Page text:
BSR Online Lecture | Leprosy and its similitudes in thirteenth-century Italian preaching
WEDNESDAY 13 OCTOBER, 18.00-19.30 CET
Edward Sutcliffe (BSR; Bristol)
This event will be in English.
This event will take place via Zoom and requires advance registration. Please click here to reserve your place.
This lecture explores the interaction between medicine, religion, and health in premodern Italian society, through an examination of the representation of lepers and leprosy in thirteenth-century sermons. In medieval religious discourse, the image of leprosy was frequently used to evoke concepts of sin, moral decay, and exclusion, while scriptural narratives detailing the miraculous healing of lepers demonstrated the correspondingly powerful curative effects of sacramental grace. This lecture looks at the ways these common figurative associations were constructed and communicated in thirteenth-century preaching. In Italy in this period, theologically conventional definitions and descriptions of leprosy were beginning to conflict both with shifting social attitudes towards illness and exclusion, and with the alternative classifications and understandings of the disease found in new Latin translations of Greek and Arabic medical texts. This lecture examines how and why some thirteenth-century Italian preachers abandoned standard readings of leprosy, and instead sought new language and imagery that would allow spiritual metaphors based on the disease to continue to resonate within an intellectually and culturally dynamic context.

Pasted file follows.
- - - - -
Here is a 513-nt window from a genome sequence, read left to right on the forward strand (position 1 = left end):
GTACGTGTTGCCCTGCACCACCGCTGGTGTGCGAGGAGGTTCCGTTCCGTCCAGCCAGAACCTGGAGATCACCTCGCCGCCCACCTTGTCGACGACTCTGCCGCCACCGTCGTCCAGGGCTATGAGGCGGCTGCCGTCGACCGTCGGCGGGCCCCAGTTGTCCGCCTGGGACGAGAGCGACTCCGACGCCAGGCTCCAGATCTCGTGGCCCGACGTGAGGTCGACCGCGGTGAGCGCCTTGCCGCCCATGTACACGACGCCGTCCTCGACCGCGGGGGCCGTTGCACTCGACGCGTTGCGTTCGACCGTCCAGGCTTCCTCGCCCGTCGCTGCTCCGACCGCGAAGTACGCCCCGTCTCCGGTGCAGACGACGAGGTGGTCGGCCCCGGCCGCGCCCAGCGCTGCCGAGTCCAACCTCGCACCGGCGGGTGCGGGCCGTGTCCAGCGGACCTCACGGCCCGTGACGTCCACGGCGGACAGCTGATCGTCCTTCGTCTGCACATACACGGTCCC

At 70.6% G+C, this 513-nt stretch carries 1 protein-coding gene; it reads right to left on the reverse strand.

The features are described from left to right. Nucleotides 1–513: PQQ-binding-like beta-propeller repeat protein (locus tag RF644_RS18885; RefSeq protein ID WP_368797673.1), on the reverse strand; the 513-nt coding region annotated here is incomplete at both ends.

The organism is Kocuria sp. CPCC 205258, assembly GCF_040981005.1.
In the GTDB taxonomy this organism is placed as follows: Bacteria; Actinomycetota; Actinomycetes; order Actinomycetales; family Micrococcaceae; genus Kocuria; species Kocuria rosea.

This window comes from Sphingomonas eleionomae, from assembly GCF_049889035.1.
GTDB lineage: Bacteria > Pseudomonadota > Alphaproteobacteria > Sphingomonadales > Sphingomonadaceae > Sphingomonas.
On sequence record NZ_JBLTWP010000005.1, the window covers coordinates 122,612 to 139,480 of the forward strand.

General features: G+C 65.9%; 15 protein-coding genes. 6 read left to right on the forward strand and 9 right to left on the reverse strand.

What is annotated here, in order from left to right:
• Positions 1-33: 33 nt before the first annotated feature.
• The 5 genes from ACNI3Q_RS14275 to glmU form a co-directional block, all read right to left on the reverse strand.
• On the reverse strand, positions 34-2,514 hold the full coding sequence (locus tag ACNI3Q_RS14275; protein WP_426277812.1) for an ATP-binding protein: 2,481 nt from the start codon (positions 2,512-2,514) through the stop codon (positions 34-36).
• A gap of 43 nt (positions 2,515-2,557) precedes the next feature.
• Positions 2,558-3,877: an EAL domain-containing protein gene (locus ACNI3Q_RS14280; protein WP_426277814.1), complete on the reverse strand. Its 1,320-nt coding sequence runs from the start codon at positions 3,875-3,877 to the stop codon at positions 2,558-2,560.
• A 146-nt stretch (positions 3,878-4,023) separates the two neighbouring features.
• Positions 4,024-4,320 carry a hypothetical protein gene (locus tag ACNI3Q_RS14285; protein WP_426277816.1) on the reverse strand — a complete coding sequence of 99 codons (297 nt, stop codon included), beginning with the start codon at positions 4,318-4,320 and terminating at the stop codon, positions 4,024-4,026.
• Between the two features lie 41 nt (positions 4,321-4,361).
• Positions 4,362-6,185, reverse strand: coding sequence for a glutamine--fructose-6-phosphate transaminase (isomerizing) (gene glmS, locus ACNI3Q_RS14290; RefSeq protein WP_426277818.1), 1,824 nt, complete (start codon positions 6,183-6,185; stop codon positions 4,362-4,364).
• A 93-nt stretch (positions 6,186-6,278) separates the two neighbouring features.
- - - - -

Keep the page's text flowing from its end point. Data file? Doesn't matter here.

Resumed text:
Dr. Edward Sutcliffe was awarded his PhD by the University of Bristol in 2018. His thesis, entitled Saints, Sermons, and Suffering: Leprosy and Franciscan Identities 1207-1257, is currently under revision for publication in Brill’s The Medieval Franciscans series. He was awarded a Rome Fellowship at the BSR for nine months commencing in September 2019, the final three months of which were deferred until the summer of 2021, as a result of the pandemic. He is currently Lecturer in Medieval Christianity in the Department of Religion and Theology at the University of Bristol.